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The NIE Spin in Washington and Tehran

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Farideh Farhi has an excellent post on the spinning of the NIE story to the public.  It is worth a read:

I just saw this piece by Dennis Ross about the incompetent way the NIE was framed and presented to the American public and was stunned to read the following:

“…in 2005, former Iranian president Hashemi Rafsanjani told a visiting group of American experts, including George Perkovich of the Carnegie Endowment, that Iran had halted its nuclear weapons research. According to Perkovich, Rafsanjani said: “Look, as long as we can enrich uranium and master the fuel cycle, we don’t need anything else. Our neighbors will be able to draw the proper conclusions.”

I could not believe it. The content of the 2007 NIE was already in the public domain, only not yet culled by the intelligence community?! In 2005, the head of Iran’s Expediency Council, and one of Iran’s most powerful politicians, admitted to an American non-proliferation advocate the existence of a nuclear weapons program that it had halted and this was not made news at the time! I do not mean only the halting part of it but also the admittance to a weapons program.

So I had to check and of course while what George Perkovich actually heard or said he heard was not made up, all inferences about a weapons program were clearly made up. Perkovich’s quote is from a piece in Washington Post by Peter Baker and Dafna Linzer framed in the following way:

“There had been clues for those willing to see them. …. And during a dinner in Tehran with visiting American experts in 2005, Iranian leaders Hashemi Rafsanjani and Hassan Rowhani flatly declared that the country’s nuclear weapons research had been halted because Iran felt it did not need the actual bombs, only the ability to show the world it could. “Look, as long as we can enrich uranium and master the [nuclear] fuel cycle, we don’t need anything else,” Rafsanjani said at the dinner, according to George Perkovich of the Carnegie Endowment for International Peace. “Our neighbors will be able to draw the proper conclusions.”"

How exactly the assertion that “as long can we can enrich uranium and master the fuel cycle, we don’t need anything else,” was turned into admittance that Iran had a nuclear weapons program that was halted is beyond me, but I guess this is the way “intelligence gathering” in the media and among pundits works. Factual leaps are made in order to suit the argument in the hope that no one checks.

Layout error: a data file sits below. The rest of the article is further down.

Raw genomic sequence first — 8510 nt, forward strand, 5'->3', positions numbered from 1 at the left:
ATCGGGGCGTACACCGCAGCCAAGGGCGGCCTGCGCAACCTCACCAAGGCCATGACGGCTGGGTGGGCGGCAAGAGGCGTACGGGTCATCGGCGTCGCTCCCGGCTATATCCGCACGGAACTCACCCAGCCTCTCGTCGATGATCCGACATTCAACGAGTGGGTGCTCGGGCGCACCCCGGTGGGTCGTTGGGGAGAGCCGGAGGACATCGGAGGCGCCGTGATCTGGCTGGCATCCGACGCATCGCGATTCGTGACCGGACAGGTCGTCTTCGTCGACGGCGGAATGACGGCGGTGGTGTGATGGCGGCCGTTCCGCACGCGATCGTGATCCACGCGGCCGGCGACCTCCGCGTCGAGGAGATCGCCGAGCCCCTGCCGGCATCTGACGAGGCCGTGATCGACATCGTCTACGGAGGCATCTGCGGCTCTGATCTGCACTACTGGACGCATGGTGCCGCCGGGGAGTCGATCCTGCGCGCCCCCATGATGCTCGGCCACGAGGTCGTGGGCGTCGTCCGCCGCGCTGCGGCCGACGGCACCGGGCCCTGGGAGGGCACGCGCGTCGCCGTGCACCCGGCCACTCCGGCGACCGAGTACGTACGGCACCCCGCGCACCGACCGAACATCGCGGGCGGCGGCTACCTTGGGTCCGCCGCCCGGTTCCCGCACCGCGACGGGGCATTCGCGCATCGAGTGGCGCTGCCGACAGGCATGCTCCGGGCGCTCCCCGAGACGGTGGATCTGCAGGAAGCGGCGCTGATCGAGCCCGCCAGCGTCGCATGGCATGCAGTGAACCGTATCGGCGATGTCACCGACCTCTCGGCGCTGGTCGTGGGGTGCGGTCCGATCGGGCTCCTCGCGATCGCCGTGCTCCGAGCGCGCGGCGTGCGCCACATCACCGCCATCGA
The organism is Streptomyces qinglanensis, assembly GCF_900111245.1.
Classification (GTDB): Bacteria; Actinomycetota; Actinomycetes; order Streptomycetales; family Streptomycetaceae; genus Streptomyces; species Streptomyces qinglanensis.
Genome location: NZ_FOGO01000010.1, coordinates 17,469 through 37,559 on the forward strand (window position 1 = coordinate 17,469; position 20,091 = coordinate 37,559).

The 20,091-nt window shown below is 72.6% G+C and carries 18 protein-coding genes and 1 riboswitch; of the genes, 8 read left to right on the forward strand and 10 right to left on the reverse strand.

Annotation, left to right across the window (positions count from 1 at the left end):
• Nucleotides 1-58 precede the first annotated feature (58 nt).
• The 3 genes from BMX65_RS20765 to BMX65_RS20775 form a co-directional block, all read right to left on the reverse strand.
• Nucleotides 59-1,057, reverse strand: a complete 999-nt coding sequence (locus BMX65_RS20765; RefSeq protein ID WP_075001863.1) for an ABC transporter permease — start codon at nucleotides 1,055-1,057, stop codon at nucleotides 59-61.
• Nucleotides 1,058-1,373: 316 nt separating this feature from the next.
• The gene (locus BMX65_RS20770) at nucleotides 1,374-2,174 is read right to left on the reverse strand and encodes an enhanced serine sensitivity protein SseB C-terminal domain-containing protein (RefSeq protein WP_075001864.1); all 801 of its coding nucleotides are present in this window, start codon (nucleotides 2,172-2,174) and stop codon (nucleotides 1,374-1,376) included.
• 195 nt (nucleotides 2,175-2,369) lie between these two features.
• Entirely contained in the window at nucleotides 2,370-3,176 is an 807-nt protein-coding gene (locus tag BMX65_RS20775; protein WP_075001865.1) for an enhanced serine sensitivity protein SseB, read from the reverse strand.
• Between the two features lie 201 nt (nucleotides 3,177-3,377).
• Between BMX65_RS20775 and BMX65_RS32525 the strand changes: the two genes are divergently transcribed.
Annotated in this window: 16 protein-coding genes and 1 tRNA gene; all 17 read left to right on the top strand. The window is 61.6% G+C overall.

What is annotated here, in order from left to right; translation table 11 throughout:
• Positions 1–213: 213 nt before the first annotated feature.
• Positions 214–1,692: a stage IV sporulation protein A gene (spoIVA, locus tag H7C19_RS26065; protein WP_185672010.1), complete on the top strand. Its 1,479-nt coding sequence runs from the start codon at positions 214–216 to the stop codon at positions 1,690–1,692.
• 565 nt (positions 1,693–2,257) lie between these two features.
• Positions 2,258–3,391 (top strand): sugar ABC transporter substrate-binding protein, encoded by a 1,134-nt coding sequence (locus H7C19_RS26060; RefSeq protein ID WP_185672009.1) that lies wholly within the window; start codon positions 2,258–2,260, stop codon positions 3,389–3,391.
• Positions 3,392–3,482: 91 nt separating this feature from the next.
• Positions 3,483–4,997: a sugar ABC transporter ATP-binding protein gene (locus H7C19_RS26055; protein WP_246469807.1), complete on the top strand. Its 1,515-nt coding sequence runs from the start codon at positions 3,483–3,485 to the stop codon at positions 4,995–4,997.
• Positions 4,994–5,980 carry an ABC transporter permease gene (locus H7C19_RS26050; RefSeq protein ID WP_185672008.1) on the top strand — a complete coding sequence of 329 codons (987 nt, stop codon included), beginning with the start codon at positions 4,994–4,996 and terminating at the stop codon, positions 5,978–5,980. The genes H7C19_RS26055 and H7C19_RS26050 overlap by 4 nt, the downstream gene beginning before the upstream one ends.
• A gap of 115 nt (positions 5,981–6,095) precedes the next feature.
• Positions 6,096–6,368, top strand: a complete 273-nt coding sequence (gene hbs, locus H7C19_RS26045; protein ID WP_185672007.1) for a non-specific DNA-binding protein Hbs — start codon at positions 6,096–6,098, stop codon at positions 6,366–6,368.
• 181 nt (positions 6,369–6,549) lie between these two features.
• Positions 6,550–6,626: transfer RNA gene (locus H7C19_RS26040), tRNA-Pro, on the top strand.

So the leap makes sense in terms of the spin that is being placed on the NIE: Iran had intentions to build the weapons; it will continue to aspire for it through means that are allowed within the terms of its NPT obligations; and that is dangerous enough even if Iran actually doesn’t go for the bomb. Dennis Ross states the argument succinctly:

“Maybe, as Rafsanjani was suggesting, the Iranians will be satisfied only to foster the appearance of having nuclear weapons without actually producing them; for Rafsanjani, so long as Iran’s neighbors assume it has nuclear weapons, they’ll become responsive to Iran’s wishes. But can we count on Iran’s maintaining such a posture indefinitely? And even if we could, what would the Middle East look like if Iran gained far greater coercive leverage over all its neighbors? Wouldn’t oil production policies be used to separate us from our allies or further manipulate the world’s economy? Wouldn’t we face a region increasingly hostile to our interests? Wouldn’t we see the prospect of Arab-Israeli peace diminish as Iran worked to weaken, isolate, and demoralize the Jewish state? And to avoid being at the mercy of Iran, wouldn’t the Saudis decide to go nuclear–and wouldn’t that impel the Egyptians to do the same? The point is that even the image of Iran as a nuclear power carries with it very dangerous consequences, including that the Middle East might become a nuclear-armed region.”